Therefore, the US could be faced with an unprecedented four-party set up, which would have colossal repercussions not just in the US but worldwide.

The ideas of socialism are spreading like a prairie fire among young people in the US in particular, at a faster rate than even in Europe at this stage.

The earlier emergence of Podemos in Spain, the Corbynista surge in Britain, a similar movement around Mélenchon in France, and the Sanders revolution in the US are all part of the political awakening of a new, radical generation.

Corbyn surge

In Britain this is tending to fuse with the reactivation of older layers of the left who were discouraged by the previous move towards the right within the labour movement.

It represents a rejection of sell-out Blairite ‘social democracy’ and is potentially a powerful agent for socialist change.

However, programmatically it has not yet reached the same political awareness, consciousness, as the 1980s Bennite left within the Labour Party – which Militant, now the Socialist Party critically supported – with its demand for the nationalisation of 25 monopolies.

If implemented, Benn’s programme from that time would make serious inroads into the power of big business but would not completely eliminate it.

It would provoke the capitalists to mobilise to bring down a left Labour government, similar to the events in Chile with the Allende government in the 1970s.

We therefore proposed the nationalisation, with minimum compensation on the basis of proven need, of the top 200 monopolies and the implementation of a democratic socialist plan of production.

But Corbyn’s programme does not even go as far as Benn’s proposals for large-scale nationalisation.

Betrayal in Greece

Unless economic and political power is taken out of the hands of the capitalists, they will use this to sabotage any threat to their system.

Is this not the lesson to be drawn today from the experience of Greece, where the Tsipras government raised expectations with the clarion call that “hope is coming”? Instead, all the hopes of the Greek working class were dashed on the rock of the Troika (IMF, European Commission and European Central Bank) and its demands for a further round of savage austerity – cuts in wages and pensions, mass privatisation – which the Tsipras government is presently implementing.

This retreat is comparable to the infamous betrayal of the German social democrats with their support for their own ruling class and the bloody World War One.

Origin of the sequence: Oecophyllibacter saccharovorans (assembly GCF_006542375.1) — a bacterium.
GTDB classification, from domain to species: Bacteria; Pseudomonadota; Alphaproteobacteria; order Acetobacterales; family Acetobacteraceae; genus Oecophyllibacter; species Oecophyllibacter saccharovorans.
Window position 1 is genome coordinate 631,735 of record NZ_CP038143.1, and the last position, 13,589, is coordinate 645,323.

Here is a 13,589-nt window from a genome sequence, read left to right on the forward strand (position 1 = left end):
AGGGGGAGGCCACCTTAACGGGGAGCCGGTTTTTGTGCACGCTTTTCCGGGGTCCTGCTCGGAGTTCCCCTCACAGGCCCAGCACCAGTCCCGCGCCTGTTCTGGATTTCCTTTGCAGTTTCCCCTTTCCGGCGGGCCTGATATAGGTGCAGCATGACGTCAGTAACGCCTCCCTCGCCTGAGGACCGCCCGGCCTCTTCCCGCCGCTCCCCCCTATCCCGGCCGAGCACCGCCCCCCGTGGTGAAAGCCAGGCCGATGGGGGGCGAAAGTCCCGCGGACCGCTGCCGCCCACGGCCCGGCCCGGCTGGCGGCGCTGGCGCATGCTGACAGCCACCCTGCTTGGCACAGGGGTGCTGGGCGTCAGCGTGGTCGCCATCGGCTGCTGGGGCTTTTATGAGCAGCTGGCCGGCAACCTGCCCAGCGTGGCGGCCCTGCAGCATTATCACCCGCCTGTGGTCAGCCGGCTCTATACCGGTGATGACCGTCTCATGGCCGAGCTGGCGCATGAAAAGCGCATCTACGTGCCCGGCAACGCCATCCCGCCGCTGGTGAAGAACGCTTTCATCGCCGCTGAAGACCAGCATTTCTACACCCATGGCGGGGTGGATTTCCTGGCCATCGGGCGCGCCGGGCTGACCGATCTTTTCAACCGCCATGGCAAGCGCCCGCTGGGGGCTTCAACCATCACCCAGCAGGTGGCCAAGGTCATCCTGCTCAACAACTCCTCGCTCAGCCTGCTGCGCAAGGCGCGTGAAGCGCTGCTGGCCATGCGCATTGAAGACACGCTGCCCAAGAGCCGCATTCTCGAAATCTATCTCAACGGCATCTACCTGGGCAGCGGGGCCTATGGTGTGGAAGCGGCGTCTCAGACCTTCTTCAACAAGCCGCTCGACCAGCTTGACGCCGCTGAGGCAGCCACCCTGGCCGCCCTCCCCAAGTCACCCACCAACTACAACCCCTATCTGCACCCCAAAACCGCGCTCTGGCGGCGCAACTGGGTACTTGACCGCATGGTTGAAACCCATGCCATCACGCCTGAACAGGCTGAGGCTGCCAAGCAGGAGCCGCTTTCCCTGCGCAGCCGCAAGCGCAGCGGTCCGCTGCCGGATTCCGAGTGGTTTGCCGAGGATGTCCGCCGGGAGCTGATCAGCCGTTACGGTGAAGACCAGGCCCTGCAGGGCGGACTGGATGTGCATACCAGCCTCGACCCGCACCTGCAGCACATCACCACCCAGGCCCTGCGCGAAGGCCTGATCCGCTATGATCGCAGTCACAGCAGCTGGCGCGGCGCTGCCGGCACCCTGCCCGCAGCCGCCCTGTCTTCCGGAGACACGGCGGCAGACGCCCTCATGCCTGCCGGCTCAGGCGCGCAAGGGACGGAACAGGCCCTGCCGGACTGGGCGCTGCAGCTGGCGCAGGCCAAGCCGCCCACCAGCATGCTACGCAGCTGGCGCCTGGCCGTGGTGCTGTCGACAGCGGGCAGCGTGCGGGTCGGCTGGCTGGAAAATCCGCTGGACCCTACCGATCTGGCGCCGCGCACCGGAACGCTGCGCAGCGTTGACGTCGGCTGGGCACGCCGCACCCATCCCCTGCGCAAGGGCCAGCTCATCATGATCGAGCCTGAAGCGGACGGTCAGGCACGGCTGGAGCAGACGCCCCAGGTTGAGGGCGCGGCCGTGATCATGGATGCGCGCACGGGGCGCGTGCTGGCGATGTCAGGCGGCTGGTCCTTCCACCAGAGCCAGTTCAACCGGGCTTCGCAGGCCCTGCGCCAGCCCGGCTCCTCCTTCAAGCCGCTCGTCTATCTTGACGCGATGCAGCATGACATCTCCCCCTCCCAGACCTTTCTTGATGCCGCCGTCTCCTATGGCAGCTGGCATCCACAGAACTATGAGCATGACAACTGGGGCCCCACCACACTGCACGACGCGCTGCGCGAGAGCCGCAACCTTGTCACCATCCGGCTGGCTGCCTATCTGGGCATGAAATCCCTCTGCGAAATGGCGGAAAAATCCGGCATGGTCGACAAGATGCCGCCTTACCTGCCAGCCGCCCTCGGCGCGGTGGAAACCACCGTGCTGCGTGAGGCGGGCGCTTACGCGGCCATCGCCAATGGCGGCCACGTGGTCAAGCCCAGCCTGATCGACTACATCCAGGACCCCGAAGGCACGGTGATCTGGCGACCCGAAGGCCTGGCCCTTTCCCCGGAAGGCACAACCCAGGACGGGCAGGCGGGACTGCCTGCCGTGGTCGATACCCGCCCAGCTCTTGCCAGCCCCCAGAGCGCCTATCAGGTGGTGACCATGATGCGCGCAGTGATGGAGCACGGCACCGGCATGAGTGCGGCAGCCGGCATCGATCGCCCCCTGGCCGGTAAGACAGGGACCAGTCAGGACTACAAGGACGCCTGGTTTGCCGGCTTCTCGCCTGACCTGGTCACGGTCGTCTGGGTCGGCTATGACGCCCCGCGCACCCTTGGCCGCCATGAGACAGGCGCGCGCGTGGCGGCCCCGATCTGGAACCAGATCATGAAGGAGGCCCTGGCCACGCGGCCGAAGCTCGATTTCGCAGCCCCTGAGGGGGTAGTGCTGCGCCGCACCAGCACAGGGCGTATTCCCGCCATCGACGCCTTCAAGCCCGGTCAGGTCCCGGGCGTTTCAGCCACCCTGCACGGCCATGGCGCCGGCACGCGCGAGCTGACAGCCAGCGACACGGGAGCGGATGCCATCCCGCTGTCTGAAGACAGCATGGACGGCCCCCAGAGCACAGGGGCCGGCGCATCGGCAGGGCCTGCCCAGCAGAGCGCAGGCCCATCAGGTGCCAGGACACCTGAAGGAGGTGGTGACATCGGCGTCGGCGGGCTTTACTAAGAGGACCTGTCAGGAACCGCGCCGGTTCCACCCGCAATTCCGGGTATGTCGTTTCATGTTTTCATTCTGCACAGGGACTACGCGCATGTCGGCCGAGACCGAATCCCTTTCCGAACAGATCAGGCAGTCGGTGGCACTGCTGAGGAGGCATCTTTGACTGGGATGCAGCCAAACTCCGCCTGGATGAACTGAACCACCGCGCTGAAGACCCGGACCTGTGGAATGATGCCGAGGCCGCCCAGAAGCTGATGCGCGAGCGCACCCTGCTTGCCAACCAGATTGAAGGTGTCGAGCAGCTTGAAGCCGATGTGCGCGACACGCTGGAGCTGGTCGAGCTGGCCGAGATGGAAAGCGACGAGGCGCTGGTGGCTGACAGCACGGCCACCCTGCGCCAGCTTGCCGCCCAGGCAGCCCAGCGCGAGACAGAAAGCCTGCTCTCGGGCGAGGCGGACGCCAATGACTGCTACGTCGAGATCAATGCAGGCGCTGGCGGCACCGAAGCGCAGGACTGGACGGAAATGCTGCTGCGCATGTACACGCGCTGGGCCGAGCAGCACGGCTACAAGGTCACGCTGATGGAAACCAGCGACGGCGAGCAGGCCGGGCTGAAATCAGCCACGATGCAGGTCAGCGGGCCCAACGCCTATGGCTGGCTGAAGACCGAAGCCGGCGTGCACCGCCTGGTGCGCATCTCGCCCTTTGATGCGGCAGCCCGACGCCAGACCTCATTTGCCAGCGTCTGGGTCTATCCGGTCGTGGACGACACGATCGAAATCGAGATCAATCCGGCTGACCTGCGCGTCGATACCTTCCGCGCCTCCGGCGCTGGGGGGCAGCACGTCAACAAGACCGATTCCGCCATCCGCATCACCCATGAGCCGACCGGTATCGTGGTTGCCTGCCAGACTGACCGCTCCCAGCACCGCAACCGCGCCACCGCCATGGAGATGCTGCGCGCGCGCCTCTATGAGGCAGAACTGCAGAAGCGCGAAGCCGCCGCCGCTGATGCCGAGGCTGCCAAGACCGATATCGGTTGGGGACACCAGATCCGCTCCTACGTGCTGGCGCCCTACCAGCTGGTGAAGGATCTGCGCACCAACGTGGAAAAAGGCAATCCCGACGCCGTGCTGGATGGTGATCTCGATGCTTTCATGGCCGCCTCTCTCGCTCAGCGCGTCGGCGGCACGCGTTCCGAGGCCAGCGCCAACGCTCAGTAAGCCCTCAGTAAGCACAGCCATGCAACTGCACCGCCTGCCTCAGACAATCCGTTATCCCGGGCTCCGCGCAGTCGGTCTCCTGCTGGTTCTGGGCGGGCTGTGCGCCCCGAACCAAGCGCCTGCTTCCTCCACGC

The Syriza government had a clear choice. It could bend the knee to capital, or break the hold of big business and move towards a democratic socialist Greece; at the same time appealing to the Spanish, Portuguese, Italian and European working class to join Greece in a great socialist confederation of the region, linked to socialism in Europe as a whole.

This same dilemma could be posed before a Corbyn government, maybe as soon as this year, 2018.

Brexit

An immediate collapse of May’s Tory government seems to have been averted through the recent negotiations on Brexit.

There were congratulations on all sides of the Tory party when May returned from Brussels with the latest deal consisting of ‘studied ambiguity’ on key issues like the border between Northern and Southern Ireland and the single market. This represents a colossal fudge.

May has stolen some of the clothes from Jeremy Corbyn, who on all the fundamental issues relating to the EU – the single market, migration, etc. – appeals to both those opposed to the EU and those who wish to remain in it.

The Socialist Party believes that it would still be possible to appeal to both with a class and socialist approach.

This would involve clear opposition to the neoliberal aims of the EU by emphasising trade union rights and opposition to policies like the posted workers directive, which furthers the process of a capitalist race towards the bottom for all workers in all countries.

We stand for a socialist united states of Europe as the only lasting solution to the problems facing working people.

The strategists of capital – such as Lord Heseltine – were seriously considering support for Labour and Corbyn, despite his programme, as an electoral alternative to May and the Tory Party, which seemed wedded to a ‘hard Brexit’.

They were prepared to consider this despite their fears that a Corbyn government, once in power, could be propelled under the pressure of a politically aroused working class to go much further than the mild social democratic programme on which Corbyn successfully fought the the election.

These issues have not been solved by kicking the can down the road, which is what the latest agreement amounts to.

They could return once more and May could yet flounder, with splits within the Tory Party widening and breaking out, resulting in a general election being forced. Labour is eight points ahead in the polls and could be pushed into office this year.